4 Replies Latest reply on Oct 29, 2009 8:32 AM by Jawed

    Why so different GPR requirements ?

    Raistmer
      2 kernels listed

      First of attached kernels reqires (accordingly to SKA ) only 7 registers while second one - 18 !

      But there is no change in directly declared registers number.
      Why second one requires so many registers ?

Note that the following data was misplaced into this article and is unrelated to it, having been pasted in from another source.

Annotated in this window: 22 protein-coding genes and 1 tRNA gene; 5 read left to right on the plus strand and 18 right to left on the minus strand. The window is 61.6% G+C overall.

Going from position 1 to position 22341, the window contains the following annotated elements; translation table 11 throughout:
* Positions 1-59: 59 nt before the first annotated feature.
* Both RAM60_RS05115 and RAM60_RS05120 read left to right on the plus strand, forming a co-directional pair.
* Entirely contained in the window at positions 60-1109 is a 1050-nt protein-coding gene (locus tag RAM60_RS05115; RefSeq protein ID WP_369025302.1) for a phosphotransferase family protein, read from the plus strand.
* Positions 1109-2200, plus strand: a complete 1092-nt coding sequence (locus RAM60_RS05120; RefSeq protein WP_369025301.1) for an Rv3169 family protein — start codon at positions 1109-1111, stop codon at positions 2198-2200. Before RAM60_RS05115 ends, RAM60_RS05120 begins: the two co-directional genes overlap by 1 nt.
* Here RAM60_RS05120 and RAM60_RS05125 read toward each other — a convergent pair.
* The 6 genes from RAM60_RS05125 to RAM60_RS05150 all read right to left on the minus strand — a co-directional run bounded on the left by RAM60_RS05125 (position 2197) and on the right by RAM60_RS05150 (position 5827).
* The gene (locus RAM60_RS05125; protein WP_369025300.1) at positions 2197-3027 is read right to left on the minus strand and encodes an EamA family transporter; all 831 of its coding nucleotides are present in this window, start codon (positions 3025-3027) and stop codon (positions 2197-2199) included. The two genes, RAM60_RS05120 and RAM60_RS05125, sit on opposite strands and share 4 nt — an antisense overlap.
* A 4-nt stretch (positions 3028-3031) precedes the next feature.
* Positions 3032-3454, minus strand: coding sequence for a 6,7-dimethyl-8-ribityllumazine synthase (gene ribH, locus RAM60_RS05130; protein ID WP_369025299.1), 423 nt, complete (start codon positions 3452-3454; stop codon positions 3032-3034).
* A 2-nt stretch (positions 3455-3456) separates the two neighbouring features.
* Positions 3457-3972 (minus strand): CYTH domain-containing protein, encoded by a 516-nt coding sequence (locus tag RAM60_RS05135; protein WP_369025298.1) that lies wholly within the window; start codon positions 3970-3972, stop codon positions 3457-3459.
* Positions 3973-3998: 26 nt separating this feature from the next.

kernel void GPU_coadd_and_compare_kernel54t_s8(float4 src[][], int thresholds[][],int level,out float4 dest<>, out float4 dest1<>,out int4 output<>,out int4 output1<> ) { int threadID=instance().x; float threshold=(float)thresholds[level][threadID]; int was_signal=0; int bin=0; int4 s; float4 i1,i2; float4 o11; float4 o21; i1=src[0][threadID]; i2=src[1][threadID]; if(i2.w>=threshold){ was_signal++; bin=7; } if(i2.z>=threshold){ was_signal++; bin=6; } if(i2.y>=threshold){ was_signal++; bin=5; } if(i2.x>=threshold){ was_signal++; bin=4; } if(i1.w>=threshold){ was_signal++; bin=3; } if(i1.z>=threshold){ was_signal++; bin=2; } if(i1.y>=threshold){ was_signal++; bin=1; } if(i1.x>=threshold){ was_signal++; bin=0; } s.x=was_signal; s.y=bin; o11.xy=i1.xz+i1.yw; o11.zw=i2.xz+i2.yw; dest=o11; was_signal=0; threshold=(float)thresholds[level+1][threadID]; if(o11.w>=threshold){ was_signal++; bin=3; } if(o11.z>=threshold){ was_signal++; bin=2; } if(o11.y>=threshold){ was_signal++; bin=1; } if(o11.x>=threshold){ was_signal++; bin=0; } threshold=(float)thresholds[level+2][threadID]; s.z=was_signal; s.w=bin; output=s; o21.xy=o11.xz+o11.yw; dest1=o21; was_signal=0; if(o21.y>=threshold){ was_signal++; bin=1; } if(o21.x>=threshold){ was_signal++; bin=0; } s.x=was_signal; s.y=bin; output1=s; } kernel void GPU_strideadd_and_compare_kernel54t_s8(float4 src[][], int thresholds[][],int level, out float4 dest<>/*s4*/, out float4 dest1<>/*s2*/, out float4 d2<>/*s4folded*/,out float4 d3<>/*s2afters4fold*/, out int4 output<>/*s8&s4*/,out int4 output1<>/*s2&s4folded*/,out int4 output2<>/*s2after fold*/) { int threadID=instance().x; float4 threshold; int was_signal=0; int bin=0; int4 s; float4 i1,i2; float4 o11; float4 o21; threshold.x=(float)thresholds[level][threadID]; threshold.y=(float)thresholds[level+1][threadID]; threshold.z=(float)thresholds[level+2][threadID]; i1=src[0][threadID]; i2=src[1][threadID]; if(i2.w>=threshold.x){ was_signal++; bin=7; } if(i2.z>=threshold.x){ was_signal++; bin=6; } if(i2.y>=threshold.x){ was_signal++; bin=5; } if(i2.x>=threshold.x){ was_signal++; bin=4; } if(i1.w>=threshold.x){ was_signal++; bin=3; } if(i1.z>=threshold.x){ was_signal++; bin=2; } if(i1.y>=threshold.x){ was_signal++; bin=1; } if(i1.x>=threshold.x){ was_signal++; bin=0; } s.x=was_signal; s.y=bin; o11.xy=i1.xz+i1.yw; o11.zw=i2.xz+i2.yw; dest=o11; was_signal=0; if(o11.w>=threshold.y){ was_signal++; bin=3; } if(o11.z>=threshold.y){ was_signal++; bin=2; } if(o11.y>=threshold.y){ was_signal++; bin=1; } if(o11.x>=threshold.y){ was_signal++; bin=0; } s.z=was_signal; s.w=bin; output=s; o21.xy=o11.xz+o11.yw; dest1=o21; was_signal=0; if(o21.y>=threshold.z){ was_signal++; bin=1; } if(o21.x>=threshold.z){ was_signal++; bin=0; } s.x=was_signal; s.y=bin; //S8 coadd finished, now do stride add and repeat coadd for S4 was_signal=0; i1.xyzw=i1.xyzw+i2.xyzw;//fold S8 to S4 d2=i1; if(i1.w>=threshold.y){ was_signal++; bin=3; } if(i1.z>=threshold.y){ was_signal++; bin=2; } if(i1.y>=threshold.y){ was_signal++; bin=1; } if(i1.x>=threshold.y){ was_signal++; bin=0; } s.z=was_signal; s.w=bin; output1=s; //now coadd was_signal=0; o11.xy=i1.xz+i1.yw; d3=o11; if(o11.y>=threshold.z){ was_signal++; bin=1; } if(o11.x>=threshold.z){ was_signal++; bin=0; } s.x=was_signal; s.y=bin; output2=s; }